Using HTML5 Notification API in XPages

HTML5 introduces Web Notifications API which “allows alerting the user outside the context of a web page of an occurrence, such as the delivery of email“. This opens up quite a few possibilities for developers like alerting a user when a document needs approval irrespective of the XPage he is currently on.

In this example I will use the Extension Library control Remote Service to poll a view to check if any documents require approval and if yes then show notification to user.

Remote Service control

The Remote Service control allows calling SSJS code from client side JavaScript code without a full page refresh. Instead the output of the SSJS code is returned asynchronously. Tim Tripcony gave a beautiful explanation here on how this control should be used and its usage scenarios.

You can find the Remote Service control under Continue reading

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Using Validation and Vibration API in HTML5

HTML5 provides bevy of features which enable developers to build some really interesting applications. In this example I will build a small HTML5 based validation which will vibrate the mobile device in case of invalid input.

Validation API

Validation in HTML5 is as simple as adding an attribute. Just add the required attribute and you are good to go.

In the above code snippet the text field is required and browser supporting this attribute will not let you submit the form if the field value is empty.

Now we need to check if the user has entered valid value in the field or not. It he hasn’t then we vibrate the mobile device. To check it in JavaScript use the statement input.validity.valid. This returns true in case valid value is entered in the field else returns false. In case its invalid you can then vibrate the mobile device using Vibration API.

Vibration API

This article describes Vibration API and how easy it is to implement.

First you need check if the device supports Vibration API Continue reading

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Give Web Site Rules a Little Help from XPages and Help your SEO

Domino Web Site rules have been around since long before XPages.  The Domino Administrator guide defines Web Site rules as follows:

Web Site rules are documents that help you maintain the organization of a Web site. They have two main uses:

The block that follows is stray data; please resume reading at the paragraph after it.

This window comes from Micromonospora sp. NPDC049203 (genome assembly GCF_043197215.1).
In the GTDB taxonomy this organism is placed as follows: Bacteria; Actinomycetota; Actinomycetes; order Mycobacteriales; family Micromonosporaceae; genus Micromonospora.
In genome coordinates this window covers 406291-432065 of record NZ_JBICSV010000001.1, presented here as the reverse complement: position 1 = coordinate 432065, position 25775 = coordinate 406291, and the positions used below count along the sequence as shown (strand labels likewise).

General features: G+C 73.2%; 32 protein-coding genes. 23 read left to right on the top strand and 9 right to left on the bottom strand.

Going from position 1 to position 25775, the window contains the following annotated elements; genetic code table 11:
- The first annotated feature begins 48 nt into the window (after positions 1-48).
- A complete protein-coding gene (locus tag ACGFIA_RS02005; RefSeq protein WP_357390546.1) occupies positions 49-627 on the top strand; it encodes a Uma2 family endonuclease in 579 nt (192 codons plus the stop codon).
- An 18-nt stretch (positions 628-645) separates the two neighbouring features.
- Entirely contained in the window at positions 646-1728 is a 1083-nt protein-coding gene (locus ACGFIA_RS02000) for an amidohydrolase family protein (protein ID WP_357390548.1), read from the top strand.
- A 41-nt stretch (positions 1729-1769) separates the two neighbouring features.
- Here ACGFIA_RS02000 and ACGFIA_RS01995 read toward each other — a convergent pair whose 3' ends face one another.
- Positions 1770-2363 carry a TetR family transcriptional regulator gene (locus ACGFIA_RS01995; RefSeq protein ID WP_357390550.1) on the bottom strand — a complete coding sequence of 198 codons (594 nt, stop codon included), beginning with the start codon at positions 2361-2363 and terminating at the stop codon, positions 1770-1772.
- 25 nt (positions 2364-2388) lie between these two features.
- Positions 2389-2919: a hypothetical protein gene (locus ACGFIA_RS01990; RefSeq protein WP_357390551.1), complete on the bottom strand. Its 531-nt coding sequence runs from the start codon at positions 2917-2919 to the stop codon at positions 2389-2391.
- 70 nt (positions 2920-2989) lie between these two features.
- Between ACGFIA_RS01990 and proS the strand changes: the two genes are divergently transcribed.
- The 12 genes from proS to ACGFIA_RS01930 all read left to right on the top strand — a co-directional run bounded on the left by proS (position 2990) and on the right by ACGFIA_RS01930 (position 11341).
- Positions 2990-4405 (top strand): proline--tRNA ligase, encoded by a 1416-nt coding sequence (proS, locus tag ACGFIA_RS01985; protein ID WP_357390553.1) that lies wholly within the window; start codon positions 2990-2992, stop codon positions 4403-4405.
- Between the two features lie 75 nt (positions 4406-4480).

• Enable the administrator to create a consistent and user-friendly navigation scheme for a Web site, which is independent of the site’s actual physical organization.
  • Allow parts of the site to be relocated or reorganized without breaking existing links or browser bookmarks.

The definition from IBM says that there are “two main reasons”. But if you are familiar with Web Site rules you know that they can also be used to provide connectivity to resources on the file system as well as manipulating the response headers. Those are excellent capabilities and were sorely needed. But in this article we are going to focus on the primary definition provided by IBM and how XPages can provide a little extra help where the Web Site rules begin to conflict and fail.

Web Site Rules Brief Overview

Domino offers four different types of Web Site rules:

  • Substitution Rules
  • Redirection Rules
  • Directory Rules
  • HTTP Response Header Rules

This article will focus on the first two types of rules.   Continue reading

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XPages: Make your PhaseListener Thread Safe

When implementing a JavaServer Faces (JSF) based framework for your XPages, you may decide to use a PhaseListener, or two, or three, or any number you want. PhaseListeners can be very powerful tools to help perform centralized processing for your application. Before we dive into the main topic of this article, it may be helpful to provide a base understanding of PhaseListeners and how to define one. If you already know how to use a PhaseListener then feel free to jump the next section.

What is a PhaseListener and how would I use it?

As JSF processes requests it fires specific events. These events are called Continue reading

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